From sports to eSports: a market lies in waiting

Updated 16 Nov 2020

Email

The world of eSports is both organised and competitive.
The world of eSports is both organised and competitive.

Over the years, Pakistan has made its mark as a manufacturer and exporter of sports goods, with the Sialkot-based industry earning hundreds of millions of dollars in foreign exchange every year. The scene, as far as the sporting world goes, has transformed globally, with the digital platform running parallel to the physical. And it is here that Pakistan has not been able to tap the market yet despite having the relevant manpower resources.

Even for those who have never held a gaming controller, there is very little chance of not having heard the term ‘eSports’, which is short for ‘electronic sports’. Not long ago gaming was a mere leisure activity for teens and the tweens; more of a hobby than a business avenue. It is not the case anymore, and the shift has been rather drastic.

To put it in perspective, according to Allied eSports, which is among the brand leaders, as an industry video gaming is already bigger than music and movies combined, with eSports, as predicted by Forbes, already on the path to hit over $300 billion by 2025.

The world of eSports is both organised and competitive. Like any other sport, eSports has its own digital and physical events attended by millions of fans from around the world earning billions of dollars in revenue. Inception and rapid growth of the ‘Battle Royale’ genre has been the catalyst to the industry’s inconceivable success.

The annual mobile gaming revenues in India are expected to grow from $1.1bn in 2018 to $2.4bn in 2020, making it the fastest-growing mobile games market

PUBG (PlayerUnknown’s Battlegrounds), Fortnite, Call of Duty: Warzone and Apex Legends are all popular Battle Royale titles that are essentially online multiplayer video games that blend survival, exploration and scavenging elements of a game with last-man-standing gameplay.

Developing countries, like Pakistan, have always been slow in making their tech-related moves, but eSports in general and Battle Royale, in particular, have been a different story altogether in Pakistan. Since a lot of modern games have their mobile versions and the Battle Royale genre has mobile phones as the preferred platform, the trend has spread as swiftly as the cell phone market.

The whole community of gamers in Pakistan existed since long, but the government one fine morning woke up to the realisation that some cultural lines were being crossed and banned a popular platform locally. But it did lead to an unexpected development as eSports as a genre got public limelight like never before. The ban sparked a debate and the voice of the people was acknowledged. The episode just proved the mass following a single game has, and, therefore, is a viable market to tap. What next?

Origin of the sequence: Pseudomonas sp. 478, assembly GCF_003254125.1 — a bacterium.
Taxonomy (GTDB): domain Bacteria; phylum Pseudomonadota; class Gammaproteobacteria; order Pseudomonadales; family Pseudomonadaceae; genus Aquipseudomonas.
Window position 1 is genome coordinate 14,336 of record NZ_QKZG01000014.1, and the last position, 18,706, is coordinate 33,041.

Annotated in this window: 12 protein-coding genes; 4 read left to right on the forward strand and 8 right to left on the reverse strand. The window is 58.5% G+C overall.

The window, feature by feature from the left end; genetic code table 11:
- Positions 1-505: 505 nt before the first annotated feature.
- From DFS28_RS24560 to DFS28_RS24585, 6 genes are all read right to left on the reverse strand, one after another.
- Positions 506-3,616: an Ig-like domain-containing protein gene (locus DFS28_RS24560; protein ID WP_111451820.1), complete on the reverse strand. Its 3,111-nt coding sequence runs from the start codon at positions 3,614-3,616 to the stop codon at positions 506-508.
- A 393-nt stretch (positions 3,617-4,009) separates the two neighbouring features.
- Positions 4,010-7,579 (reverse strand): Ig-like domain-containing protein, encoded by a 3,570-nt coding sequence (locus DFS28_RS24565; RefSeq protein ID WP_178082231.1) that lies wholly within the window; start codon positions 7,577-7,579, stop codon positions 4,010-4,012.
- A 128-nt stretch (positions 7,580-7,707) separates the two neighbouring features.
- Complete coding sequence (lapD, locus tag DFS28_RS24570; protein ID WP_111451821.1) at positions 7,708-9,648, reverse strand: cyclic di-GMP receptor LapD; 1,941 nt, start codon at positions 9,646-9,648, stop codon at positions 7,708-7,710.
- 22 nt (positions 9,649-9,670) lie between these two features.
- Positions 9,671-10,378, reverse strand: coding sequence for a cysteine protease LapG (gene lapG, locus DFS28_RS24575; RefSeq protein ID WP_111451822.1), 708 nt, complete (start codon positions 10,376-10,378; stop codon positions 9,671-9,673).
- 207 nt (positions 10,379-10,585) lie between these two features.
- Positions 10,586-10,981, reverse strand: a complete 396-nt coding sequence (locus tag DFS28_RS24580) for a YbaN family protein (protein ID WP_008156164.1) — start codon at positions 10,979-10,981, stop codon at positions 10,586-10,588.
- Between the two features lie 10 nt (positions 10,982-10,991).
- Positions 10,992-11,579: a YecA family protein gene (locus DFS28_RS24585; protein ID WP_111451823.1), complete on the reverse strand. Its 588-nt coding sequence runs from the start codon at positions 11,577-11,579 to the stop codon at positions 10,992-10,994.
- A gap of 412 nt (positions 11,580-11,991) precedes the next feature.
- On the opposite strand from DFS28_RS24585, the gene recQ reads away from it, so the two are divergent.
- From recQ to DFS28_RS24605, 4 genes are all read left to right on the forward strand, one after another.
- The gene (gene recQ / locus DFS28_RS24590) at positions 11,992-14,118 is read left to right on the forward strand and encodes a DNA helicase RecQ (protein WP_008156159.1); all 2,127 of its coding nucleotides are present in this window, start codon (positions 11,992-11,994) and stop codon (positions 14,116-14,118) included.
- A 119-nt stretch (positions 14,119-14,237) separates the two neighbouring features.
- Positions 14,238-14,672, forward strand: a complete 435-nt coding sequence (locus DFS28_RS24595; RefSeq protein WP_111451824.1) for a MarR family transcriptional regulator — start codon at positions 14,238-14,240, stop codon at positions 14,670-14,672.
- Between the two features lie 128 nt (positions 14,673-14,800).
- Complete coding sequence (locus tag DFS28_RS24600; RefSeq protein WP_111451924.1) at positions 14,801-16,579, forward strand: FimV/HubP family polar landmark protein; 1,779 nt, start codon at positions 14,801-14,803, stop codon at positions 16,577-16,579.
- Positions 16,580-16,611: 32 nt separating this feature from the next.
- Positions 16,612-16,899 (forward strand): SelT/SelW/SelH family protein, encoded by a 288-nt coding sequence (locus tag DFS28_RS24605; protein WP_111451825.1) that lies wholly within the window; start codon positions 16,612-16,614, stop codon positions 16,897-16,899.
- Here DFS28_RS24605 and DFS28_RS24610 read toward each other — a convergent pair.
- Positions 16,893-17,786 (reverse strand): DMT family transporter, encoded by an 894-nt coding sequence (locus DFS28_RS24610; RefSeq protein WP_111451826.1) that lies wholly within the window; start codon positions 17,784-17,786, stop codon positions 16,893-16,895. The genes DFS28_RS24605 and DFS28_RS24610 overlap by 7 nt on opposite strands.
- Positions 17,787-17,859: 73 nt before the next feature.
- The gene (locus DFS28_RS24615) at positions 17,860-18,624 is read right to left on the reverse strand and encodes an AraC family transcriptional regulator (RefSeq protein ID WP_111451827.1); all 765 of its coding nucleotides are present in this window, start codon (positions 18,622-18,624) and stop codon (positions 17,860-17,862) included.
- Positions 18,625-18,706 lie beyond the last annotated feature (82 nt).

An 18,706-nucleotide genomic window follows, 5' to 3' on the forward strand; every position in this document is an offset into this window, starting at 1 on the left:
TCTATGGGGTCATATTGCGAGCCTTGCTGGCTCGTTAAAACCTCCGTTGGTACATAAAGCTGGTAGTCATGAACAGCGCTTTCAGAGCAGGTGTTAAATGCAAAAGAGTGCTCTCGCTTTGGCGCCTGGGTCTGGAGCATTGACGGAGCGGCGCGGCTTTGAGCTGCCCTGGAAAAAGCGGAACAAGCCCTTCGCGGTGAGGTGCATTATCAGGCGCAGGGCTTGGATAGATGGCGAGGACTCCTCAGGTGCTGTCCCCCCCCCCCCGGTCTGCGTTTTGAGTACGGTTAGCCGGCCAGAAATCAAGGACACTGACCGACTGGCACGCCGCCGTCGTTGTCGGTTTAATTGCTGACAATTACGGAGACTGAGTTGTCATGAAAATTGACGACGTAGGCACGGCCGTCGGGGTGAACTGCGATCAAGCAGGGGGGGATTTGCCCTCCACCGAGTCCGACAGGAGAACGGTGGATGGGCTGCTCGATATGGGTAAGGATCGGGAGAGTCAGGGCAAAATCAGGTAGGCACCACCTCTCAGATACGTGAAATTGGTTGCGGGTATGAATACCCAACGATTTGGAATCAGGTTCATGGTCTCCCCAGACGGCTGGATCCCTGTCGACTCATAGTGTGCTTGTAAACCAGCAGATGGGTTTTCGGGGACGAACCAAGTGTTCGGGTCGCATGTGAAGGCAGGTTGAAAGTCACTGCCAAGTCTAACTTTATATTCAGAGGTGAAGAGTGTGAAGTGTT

The authorities need to crawl out from under the rock and understand that gaming is not just what children do “to waste their time”.

Developing players for the global competition is one aspect of the matter, while game development is another, and it is in the latter that the real money lies. A number of Pakistani-origin game-developers and other technical resources working internationally for big game development studios is proof that Pakistanis have the right acumen to succeed. Celebrated developers, like Shahid Kamal Khan, the former director of Strategic Content at Sony and an avid game developer at heart, are the kind of mentors Pakistan can engage to guide the local developers.

The success of this one sector can potentially create a whole lot good for the government by increasing employment and foreign investments. The whole eSports industry is a big pool of cash, from sponsorships, advertising, streaming rights and merchandise to astounding prize money.

By not being a part of the emerging scenario we are missing out on serious business opportunities while letting others take a head-start. According to Newzoo, one of the world’s most trusted and quoted sources for games market insights and analytics, the annual mobile gaming revenues in India are expected to grow from $1.1bn in 2018 to $2.4bn in 2020, making India the fastest-growing mobile games market in the world in terms of overall revenue. In contrast, with respect to prize money won by players, Pakistan has beaten India for the last couple of years consecutively by a considerable margin. The talent and the market are both there. All that is missing is a product.

The first step to addressing any problem is acknowledging its existence. The authorities need to crawl out from under the rock and understand that gaming is not just what children do “to waste their time”. The world has changed, and banning or ignoring this or that in Pakistan is only going to set us further back.

When we can get assistance from China in all matters, why not in developing our eSports industry. In the time that Pakistan achieved its total annual exports of $21bn ending 2019-20 fiscal, China, according to Newzoo Global Games Market Report, earned over $40bn in just gaming-related revenue. How is that for perspective?

Published in Dawn, The Business and Finance Weekly, November 16th, 2020